It’s National Coming Out Day in Scary 2017!

Ilana Masad

Staff Writer

Israeli American, queer, chronically ill, and forever reading, Ilana Masad is a book critic and fiction writer. Her work has appeared in The New Yorker, the Guardian, the Los Angeles Times, Tin House, McSweeney's, Joyland Magazine, and more. She is the founder and host of The Other Stories, a podcast that features new, emerging, and established fiction writers. Twitter: @ilanaslightly Blog: Slightly Ignorant

Ilana Masad is Book Riot’s Guest Editor for National Coming Out Day. 

Coming out is not something you do once. I’ve heard this before, but it took a long time for the truth of those words to sink in. Coming out is a process you repeat over, and over, and over again. It’s not just telling people you’re close to, or putting your LGBTQIA2S+ identity on your social media profile. It’s not even just the actual act of telling someone, or the whole world, but rather the day to day moments that can make it tough. Holding hands with your partner and seeing people shooting you looks. Trying to find a restroom where you can be safe, or giving up on peeing for hours at a time because safety doesn’t exist. Reading a room when you walk in to see whether you can be yourself or not. Overhearing someone say “what is that?” as you walk past.

Our society privileges romantic straightness, hetero sexuality (and sex in general), and genders assigned at birth to the point where there are few places anywhere that allow for people like us to comfortably exist without needing to come out.

Sometimes the most painful of all can be realizing that you need to come out to your fellow queers too. Worse is needing to defend your identity in a room full of people you thought would get it. This happens too. The queer community is not immune to racism, sexism, ableism, ageism, biphobia, homophobia, or transphobia. I wish we were all, always, safe spaces for our fellows, but we’re not. Let’s take a moment today, National Coming Out Day, and vow to do better. Each of us. In our own way. Find what’s lacking, and fill that void with knowledge.

Knowledge is power, after all. Having said that, this may be a good time to say that I had no idea what this National Coming Out Day thing was for a long time. When I finally found out that there was a day for us to celebrate, or at least acknowledge, coming out, I was conflicted. Why do we need to keep talking about coming out? Isn’t the queer experience about more than that? Can’t we just live our lives in peace without continuing to discuss metaphorical closets we never chose to get inside in the first place? Well, no. We can’t. That’s the thing. We’re not there yet. Individuals can stop worrying about coming out; the community we’re a part of cannot.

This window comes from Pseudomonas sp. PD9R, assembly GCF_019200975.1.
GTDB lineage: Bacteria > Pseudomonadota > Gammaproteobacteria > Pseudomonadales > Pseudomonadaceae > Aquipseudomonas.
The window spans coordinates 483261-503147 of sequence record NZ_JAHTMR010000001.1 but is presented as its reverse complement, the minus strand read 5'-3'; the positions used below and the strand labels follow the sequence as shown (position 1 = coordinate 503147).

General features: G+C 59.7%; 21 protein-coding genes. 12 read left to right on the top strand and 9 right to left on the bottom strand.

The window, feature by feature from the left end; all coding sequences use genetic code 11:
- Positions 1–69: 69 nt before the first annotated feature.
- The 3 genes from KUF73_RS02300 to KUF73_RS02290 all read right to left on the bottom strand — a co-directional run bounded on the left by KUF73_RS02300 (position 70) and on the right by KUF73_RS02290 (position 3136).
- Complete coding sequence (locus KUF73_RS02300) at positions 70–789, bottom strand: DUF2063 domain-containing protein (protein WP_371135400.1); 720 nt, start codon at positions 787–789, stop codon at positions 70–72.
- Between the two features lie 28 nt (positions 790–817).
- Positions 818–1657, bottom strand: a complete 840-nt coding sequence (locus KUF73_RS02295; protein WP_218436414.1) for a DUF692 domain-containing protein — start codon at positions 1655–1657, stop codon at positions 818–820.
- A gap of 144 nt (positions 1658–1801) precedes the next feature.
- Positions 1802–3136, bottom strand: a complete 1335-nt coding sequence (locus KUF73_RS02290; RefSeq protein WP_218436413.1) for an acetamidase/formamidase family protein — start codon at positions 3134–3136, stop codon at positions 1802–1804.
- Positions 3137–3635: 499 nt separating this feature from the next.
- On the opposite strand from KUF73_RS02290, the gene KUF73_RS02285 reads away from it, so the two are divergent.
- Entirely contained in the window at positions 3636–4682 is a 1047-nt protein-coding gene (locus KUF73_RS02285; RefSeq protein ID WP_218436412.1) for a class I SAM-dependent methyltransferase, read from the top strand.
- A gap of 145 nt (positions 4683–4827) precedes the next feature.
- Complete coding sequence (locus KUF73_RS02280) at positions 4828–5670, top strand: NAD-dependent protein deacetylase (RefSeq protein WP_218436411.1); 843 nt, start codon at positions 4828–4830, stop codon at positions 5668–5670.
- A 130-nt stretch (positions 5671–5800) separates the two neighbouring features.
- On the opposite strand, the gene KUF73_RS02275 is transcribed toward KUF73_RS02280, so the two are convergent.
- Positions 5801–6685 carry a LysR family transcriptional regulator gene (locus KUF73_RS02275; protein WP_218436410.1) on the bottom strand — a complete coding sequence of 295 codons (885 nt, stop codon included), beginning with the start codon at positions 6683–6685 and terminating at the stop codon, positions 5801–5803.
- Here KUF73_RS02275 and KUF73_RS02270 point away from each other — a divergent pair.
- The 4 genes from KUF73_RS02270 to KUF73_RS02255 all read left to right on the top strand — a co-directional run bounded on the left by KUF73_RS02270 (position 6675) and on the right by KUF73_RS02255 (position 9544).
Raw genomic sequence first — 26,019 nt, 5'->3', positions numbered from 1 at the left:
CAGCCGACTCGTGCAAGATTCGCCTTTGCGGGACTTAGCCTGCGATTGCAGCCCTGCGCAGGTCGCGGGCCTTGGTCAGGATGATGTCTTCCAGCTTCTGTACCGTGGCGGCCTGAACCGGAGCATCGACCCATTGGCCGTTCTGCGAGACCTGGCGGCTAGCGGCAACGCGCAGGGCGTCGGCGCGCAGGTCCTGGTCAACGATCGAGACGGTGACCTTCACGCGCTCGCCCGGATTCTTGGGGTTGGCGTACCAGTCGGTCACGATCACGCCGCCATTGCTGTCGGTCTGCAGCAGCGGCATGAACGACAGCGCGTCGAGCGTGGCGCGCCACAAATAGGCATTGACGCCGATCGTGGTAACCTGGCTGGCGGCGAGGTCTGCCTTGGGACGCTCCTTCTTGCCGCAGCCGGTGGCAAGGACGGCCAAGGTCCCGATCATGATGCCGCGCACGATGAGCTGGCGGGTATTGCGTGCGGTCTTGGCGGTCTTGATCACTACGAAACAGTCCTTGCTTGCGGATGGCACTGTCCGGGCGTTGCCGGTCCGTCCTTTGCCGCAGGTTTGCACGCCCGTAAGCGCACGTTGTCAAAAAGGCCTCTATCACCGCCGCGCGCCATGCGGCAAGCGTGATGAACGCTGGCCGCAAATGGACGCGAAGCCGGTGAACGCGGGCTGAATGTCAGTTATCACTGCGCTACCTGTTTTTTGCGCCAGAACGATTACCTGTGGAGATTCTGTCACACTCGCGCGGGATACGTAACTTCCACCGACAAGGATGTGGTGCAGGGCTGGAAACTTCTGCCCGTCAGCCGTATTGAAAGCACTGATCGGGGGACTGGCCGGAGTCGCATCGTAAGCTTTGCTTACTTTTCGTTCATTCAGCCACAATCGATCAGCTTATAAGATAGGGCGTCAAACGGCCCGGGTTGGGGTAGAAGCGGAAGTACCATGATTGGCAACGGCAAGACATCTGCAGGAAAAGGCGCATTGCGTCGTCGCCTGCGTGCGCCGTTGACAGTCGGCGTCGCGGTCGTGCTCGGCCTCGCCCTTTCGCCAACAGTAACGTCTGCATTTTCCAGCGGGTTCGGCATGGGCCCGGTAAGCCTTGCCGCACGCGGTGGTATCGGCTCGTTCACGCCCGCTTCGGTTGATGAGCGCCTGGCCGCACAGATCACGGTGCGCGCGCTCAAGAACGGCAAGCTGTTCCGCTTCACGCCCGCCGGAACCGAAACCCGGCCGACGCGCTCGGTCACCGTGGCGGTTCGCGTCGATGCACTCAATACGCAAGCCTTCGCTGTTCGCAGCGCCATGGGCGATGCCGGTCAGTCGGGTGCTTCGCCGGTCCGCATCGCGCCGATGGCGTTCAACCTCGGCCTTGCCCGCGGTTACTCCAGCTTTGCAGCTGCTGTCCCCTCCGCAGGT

Today is the 29th anniversary of this national acknowledgement, and the 30th anniversary of the Second National March on Washington for Lesbian and Gay Rights. The people who came before us matter, as one of our guest posters, author Rita Mae Brown, will tell you. There’s still a lot of progress to make, such as ceasing the biphobia that prevails even within the queer community (the term “bi” doesn’t refer to, or enforce, the gender binary, FYI—it refers to two ways of being sexual, hetero and homo, that are defined by somewhat essentialist terms, yes, but are still apt for any pairing of any genders). We have some fabulous posts today about bi characters and novels you’ll fall in love with.

There’s so much more. We’ve got an incredible introduction to the queer bookternet, i.e. the place you can go to fulfill all your queer reader fantasies. There’s the amazing comic book queers and a reader whose favorite ship actually came true. We’ve got some genre recommendations to blow your mind, and a serious discussion of why queer lit is important.

This isn’t a one-day thing. Book Riot continues to be one of the amazing places where writers get to interact with queer lit as often as we want. We’ll continue to post lots of queer stuff as long as you keep reading it.

For today—if you’re out, I hope you enjoy it. If you’re not, I hope you’re safe. People say it gets better, and while that’s never a promise anyone can make, it’s an aspiration. We want it to be better. So let’s work to make it better.

Nothing New Under The Sun

Rita Mae Brown, author of Rubyfruit Jungle, on the historical struggle of the oppressed against the oppressor.